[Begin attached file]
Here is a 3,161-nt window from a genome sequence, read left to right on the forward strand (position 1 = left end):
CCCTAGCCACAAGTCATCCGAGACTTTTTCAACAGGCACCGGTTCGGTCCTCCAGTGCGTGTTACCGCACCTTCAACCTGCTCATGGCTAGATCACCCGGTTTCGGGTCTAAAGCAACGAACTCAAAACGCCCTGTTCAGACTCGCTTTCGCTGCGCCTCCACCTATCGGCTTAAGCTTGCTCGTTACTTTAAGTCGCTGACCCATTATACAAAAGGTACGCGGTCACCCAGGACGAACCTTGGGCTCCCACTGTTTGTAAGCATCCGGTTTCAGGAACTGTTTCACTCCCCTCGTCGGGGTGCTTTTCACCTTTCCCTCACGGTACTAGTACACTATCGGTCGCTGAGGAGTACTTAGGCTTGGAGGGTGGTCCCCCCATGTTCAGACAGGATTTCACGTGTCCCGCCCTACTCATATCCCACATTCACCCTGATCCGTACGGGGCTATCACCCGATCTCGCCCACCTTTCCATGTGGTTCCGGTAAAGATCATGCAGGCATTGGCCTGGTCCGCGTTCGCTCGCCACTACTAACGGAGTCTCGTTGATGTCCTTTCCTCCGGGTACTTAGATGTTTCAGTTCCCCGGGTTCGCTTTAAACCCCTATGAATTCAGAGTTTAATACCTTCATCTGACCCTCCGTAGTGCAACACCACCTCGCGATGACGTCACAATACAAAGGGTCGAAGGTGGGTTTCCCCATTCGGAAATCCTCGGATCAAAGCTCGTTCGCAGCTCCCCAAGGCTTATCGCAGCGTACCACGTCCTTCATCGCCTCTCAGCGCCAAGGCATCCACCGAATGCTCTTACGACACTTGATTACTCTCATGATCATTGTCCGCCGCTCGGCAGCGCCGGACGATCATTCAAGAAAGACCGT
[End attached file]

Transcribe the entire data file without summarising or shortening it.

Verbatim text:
Here is a 3,161-nt window from a genome sequence, read left to right on the forward strand (position 1 = left end):
CCCTAGCCACAAGTCATCCGAGACTTTTTCAACAGGCACCGGTTCGGTCCTCCAGTGCGTGTTACCGCACCTTCAACCTGCTCATGGCTAGATCACCCGGTTTCGGGTCTAAAGCAACGAACTCAAAACGCCCTGTTCAGACTCGCTTTCGCTGCGCCTCCACCTATCGGCTTAAGCTTGCTCGTTACTTTAAGTCGCTGACCCATTATACAAAAGGTACGCGGTCACCCAGGACGAACCTTGGGCTCCCACTGTTTGTAAGCATCCGGTTTCAGGAACTGTTTCACTCCCCTCGTCGGGGTGCTTTTCACCTTTCCCTCACGGTACTAGTACACTATCGGTCGCTGAGGAGTACTTAGGCTTGGAGGGTGGTCCCCCCATGTTCAGACAGGATTTCACGTGTCCCGCCCTACTCATATCCCACATTCACCCTGATCCGTACGGGGCTATCACCCGATCTCGCCCACCTTTCCATGTGGTTCCGGTAAAGATCATGCAGGCATTGGCCTGGTCCGCGTTCGCTCGCCACTACTAACGGAGTCTCGTTGATGTCCTTTCCTCCGGGTACTTAGATGTTTCAGTTCCCCGGGTTCGCTTTAAACCCCTATGAATTCAGAGTTTAATACCTTCATCTGACCCTCCGTAGTGCAACACCACCTCGCGATGACGTCACAATACAAAGGGTCGAAGGTGGGTTTCCCCATTCGGAAATCCTCGGATCAAAGCTCGTTCGCAGCTCCCCAAGGCTTATCGCAGCGTACCACGTCCTTCATCGCCTCTCAGCGCCAAGGCATCCACCGAATGCTCTTACGACACTTGATTACTCTCATGATCATTGTCCGCCGCTCGGCAGCGCCGGACGATCATTCAAGAAAGACCGT